One of the mysteries of the English language finally explained.
A solid solution of carbon in a non-magnetic form of iron, stable at high temperatures. It is a constituent of some forms of steel.
- ‘This implies that after hardening these steels practically always contain some residual austenite.’
- ‘At higher temperatures, the structure switches to austenite.’
- ‘When the steel is heated well above the upper critical temperature large austenite crystals form.’
- ‘Aluminum is widely used as a deoxidizer and was the first element used to control austenite grain growth during reheating.’
- ‘This high temperature treatment produces uniform austenite of rather large grain size.’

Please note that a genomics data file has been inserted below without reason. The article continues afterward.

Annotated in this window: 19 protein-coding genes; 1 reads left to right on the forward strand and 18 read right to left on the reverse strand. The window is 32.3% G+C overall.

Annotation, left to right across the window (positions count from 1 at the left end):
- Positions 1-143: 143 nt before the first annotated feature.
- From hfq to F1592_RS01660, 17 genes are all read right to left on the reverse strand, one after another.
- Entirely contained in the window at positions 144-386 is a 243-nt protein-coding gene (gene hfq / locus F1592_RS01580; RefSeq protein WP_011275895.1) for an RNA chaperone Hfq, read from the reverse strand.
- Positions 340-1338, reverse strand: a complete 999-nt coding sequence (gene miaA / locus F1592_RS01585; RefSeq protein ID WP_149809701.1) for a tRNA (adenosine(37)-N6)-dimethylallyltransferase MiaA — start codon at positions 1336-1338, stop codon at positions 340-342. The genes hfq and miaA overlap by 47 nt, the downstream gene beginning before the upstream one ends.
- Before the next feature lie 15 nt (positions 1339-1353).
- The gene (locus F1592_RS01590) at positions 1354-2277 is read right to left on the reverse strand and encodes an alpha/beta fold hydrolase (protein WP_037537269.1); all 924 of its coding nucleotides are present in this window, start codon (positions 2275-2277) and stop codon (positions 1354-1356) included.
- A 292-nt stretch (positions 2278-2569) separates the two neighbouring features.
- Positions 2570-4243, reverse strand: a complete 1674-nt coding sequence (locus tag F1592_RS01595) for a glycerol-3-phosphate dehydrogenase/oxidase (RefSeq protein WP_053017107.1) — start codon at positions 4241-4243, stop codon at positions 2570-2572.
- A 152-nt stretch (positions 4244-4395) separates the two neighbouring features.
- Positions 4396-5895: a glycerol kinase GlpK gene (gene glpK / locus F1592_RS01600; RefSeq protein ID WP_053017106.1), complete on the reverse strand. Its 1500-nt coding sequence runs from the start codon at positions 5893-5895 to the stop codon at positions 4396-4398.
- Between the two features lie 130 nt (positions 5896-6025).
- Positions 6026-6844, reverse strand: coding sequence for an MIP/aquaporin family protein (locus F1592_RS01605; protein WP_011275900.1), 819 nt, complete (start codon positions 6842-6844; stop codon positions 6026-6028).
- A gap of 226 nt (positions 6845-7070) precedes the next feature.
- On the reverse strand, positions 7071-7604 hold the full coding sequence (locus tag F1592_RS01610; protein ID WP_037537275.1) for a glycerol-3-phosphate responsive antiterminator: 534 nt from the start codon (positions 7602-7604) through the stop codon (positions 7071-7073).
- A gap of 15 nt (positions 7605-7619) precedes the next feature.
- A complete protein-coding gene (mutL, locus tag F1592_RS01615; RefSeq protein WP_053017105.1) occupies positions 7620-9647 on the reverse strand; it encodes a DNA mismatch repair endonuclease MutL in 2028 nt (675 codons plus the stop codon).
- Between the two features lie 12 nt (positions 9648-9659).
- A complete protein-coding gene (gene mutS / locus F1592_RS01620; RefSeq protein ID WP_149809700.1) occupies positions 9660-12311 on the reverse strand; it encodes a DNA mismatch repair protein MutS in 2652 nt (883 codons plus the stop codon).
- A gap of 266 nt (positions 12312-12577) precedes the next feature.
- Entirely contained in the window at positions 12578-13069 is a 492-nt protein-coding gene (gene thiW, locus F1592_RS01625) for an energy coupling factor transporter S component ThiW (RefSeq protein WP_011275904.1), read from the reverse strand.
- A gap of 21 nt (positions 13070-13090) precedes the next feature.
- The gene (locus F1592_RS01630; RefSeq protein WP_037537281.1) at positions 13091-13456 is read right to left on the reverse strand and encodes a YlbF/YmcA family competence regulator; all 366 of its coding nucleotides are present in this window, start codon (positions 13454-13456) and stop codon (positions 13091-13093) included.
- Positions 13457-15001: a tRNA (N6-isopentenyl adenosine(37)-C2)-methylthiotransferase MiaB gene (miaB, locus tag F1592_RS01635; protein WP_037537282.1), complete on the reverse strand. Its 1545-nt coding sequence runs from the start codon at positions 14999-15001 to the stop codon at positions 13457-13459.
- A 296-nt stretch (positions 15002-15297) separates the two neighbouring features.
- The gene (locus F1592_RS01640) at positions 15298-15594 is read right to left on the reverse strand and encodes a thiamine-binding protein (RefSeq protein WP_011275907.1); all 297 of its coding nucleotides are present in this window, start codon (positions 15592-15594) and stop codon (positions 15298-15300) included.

- ‘Premature austenite decomposition has been found to be detrimental to mechanical properties.’
- ‘This soft retained austenite can accommodate impact stresses better than the harder constituents.’
- ‘This level of carbon also decreases the solubility of the microalloying constituents in austenite.’
- ‘With some steels, the enriched austenite does not precipitate carbide, but remains as a film of retained austenite.’
- ‘Titanium can reduce carbon in austenite by forming very stable carbides.’
Early 20th century: from the name of Sir William Roberts-Austen (1843–1902), English metallurgist, + -ite.
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